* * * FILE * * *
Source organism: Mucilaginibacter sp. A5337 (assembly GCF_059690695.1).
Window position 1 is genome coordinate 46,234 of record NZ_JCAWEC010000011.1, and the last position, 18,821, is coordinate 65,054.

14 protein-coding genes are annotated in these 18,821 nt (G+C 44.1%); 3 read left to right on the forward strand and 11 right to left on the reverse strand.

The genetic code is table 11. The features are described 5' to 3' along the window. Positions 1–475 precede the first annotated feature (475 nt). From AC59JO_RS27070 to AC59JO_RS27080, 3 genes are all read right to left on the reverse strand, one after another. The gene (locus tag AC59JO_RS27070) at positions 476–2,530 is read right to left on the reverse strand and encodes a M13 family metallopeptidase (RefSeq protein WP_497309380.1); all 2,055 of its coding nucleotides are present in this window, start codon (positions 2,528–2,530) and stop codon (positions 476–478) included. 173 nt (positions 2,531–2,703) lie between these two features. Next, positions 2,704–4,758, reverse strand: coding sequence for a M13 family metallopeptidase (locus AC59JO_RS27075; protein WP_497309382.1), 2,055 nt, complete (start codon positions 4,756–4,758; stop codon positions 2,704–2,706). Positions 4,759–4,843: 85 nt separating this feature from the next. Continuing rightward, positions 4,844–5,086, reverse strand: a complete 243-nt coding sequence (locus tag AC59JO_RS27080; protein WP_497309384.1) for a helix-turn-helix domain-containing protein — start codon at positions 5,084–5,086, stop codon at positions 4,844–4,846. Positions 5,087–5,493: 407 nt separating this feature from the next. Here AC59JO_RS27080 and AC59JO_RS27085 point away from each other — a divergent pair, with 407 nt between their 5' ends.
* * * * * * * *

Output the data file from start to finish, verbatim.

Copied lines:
Source organism: Mucilaginibacter sp. A5337 (assembly GCF_059690695.1).
Window position 1 is genome coordinate 46,234 of record NZ_JCAWEC010000011.1, and the last position, 18,821, is coordinate 65,054.

14 protein-coding genes are annotated in these 18,821 nt (G+C 44.1%); 3 read left to right on the forward strand and 11 right to left on the reverse strand.

The genetic code is table 11. The features are described 5' to 3' along the window. Positions 1–475 precede the first annotated feature (475 nt). From AC59JO_RS27070 to AC59JO_RS27080, 3 genes are all read right to left on the reverse strand, one after another. The gene (locus tag AC59JO_RS27070) at positions 476–2,530 is read right to left on the reverse strand and encodes a M13 family metallopeptidase (RefSeq protein WP_497309380.1); all 2,055 of its coding nucleotides are present in this window, start codon (positions 2,528–2,530) and stop codon (positions 476–478) included. 173 nt (positions 2,531–2,703) lie between these two features. Next, positions 2,704–4,758, reverse strand: coding sequence for a M13 family metallopeptidase (locus AC59JO_RS27075; protein WP_497309382.1), 2,055 nt, complete (start codon positions 4,756–4,758; stop codon positions 2,704–2,706). Positions 4,759–4,843: 85 nt separating this feature from the next. Continuing rightward, positions 4,844–5,086, reverse strand: a complete 243-nt coding sequence (locus tag AC59JO_RS27080; protein WP_497309384.1) for a helix-turn-helix domain-containing protein — start codon at positions 5,084–5,086, stop codon at positions 4,844–4,846. Positions 5,087–5,493: 407 nt separating this feature from the next. Here AC59JO_RS27080 and AC59JO_RS27085 point away from each other — a divergent pair, with 407 nt between their 5' ends.